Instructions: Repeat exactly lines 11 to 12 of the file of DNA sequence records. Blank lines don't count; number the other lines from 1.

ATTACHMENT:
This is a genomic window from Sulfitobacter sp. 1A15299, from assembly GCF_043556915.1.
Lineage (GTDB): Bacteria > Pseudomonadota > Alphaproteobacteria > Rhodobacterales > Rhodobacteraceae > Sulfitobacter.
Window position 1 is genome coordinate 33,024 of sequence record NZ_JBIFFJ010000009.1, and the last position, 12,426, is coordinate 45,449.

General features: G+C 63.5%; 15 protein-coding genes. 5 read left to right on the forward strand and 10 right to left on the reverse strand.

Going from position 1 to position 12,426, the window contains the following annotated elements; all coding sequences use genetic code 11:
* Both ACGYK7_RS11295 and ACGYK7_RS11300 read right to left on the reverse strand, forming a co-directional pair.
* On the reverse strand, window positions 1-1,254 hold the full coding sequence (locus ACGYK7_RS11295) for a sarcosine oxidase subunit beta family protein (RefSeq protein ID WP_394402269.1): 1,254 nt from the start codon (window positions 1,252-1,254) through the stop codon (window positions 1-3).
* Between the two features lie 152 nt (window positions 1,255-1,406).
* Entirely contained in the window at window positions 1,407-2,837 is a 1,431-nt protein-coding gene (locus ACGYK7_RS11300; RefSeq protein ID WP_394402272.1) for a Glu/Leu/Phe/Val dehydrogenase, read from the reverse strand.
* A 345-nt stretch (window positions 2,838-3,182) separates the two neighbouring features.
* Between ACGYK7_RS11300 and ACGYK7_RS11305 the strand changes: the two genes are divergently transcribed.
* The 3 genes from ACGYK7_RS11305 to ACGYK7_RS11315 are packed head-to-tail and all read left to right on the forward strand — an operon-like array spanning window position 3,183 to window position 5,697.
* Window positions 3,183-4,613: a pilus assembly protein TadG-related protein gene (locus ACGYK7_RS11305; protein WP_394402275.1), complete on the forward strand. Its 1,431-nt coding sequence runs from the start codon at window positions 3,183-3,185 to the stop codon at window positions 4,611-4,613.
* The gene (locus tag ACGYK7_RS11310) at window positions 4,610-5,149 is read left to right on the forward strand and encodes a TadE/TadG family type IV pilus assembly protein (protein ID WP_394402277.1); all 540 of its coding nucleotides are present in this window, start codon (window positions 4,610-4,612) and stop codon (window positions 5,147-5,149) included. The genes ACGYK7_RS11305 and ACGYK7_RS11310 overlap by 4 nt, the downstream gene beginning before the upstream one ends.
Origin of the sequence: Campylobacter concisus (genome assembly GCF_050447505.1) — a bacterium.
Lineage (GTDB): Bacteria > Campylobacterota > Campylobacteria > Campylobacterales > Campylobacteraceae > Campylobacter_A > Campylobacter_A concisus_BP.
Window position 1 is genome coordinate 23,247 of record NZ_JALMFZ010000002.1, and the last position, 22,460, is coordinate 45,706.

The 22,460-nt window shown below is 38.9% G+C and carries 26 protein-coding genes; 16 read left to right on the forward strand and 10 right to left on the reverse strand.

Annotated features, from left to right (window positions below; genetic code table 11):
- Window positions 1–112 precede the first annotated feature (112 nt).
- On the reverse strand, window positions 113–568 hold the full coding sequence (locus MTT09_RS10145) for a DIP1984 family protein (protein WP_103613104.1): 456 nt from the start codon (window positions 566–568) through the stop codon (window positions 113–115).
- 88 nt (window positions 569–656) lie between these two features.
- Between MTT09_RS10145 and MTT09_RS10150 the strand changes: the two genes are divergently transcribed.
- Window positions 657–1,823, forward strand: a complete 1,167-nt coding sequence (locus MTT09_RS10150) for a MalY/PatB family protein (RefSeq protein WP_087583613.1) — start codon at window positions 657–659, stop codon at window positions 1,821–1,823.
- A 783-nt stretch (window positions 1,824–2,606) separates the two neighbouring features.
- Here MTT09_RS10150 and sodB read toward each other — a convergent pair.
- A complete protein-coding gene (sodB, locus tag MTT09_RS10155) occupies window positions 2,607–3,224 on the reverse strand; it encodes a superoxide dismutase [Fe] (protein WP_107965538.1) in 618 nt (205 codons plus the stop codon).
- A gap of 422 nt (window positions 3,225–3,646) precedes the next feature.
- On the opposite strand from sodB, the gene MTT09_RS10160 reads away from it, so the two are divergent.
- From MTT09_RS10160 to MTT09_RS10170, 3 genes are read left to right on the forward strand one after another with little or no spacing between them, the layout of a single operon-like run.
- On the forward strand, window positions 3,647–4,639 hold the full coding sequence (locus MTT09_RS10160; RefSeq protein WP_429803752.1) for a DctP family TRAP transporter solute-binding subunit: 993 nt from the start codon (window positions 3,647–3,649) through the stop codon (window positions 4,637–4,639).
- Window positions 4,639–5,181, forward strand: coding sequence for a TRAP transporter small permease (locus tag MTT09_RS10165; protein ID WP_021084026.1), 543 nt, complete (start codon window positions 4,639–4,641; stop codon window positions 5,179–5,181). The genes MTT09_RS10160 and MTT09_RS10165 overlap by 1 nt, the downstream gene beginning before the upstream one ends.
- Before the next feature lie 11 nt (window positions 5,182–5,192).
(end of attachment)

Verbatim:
* Between ACGYK7_RS11300 and ACGYK7_RS11305 the strand changes: the two genes are divergently transcribed.
* The 3 genes from ACGYK7_RS11305 to ACGYK7_RS11315 are packed head-to-tail and all read left to right on the forward strand — an operon-like array spanning window position 3,183 to window position 5,697.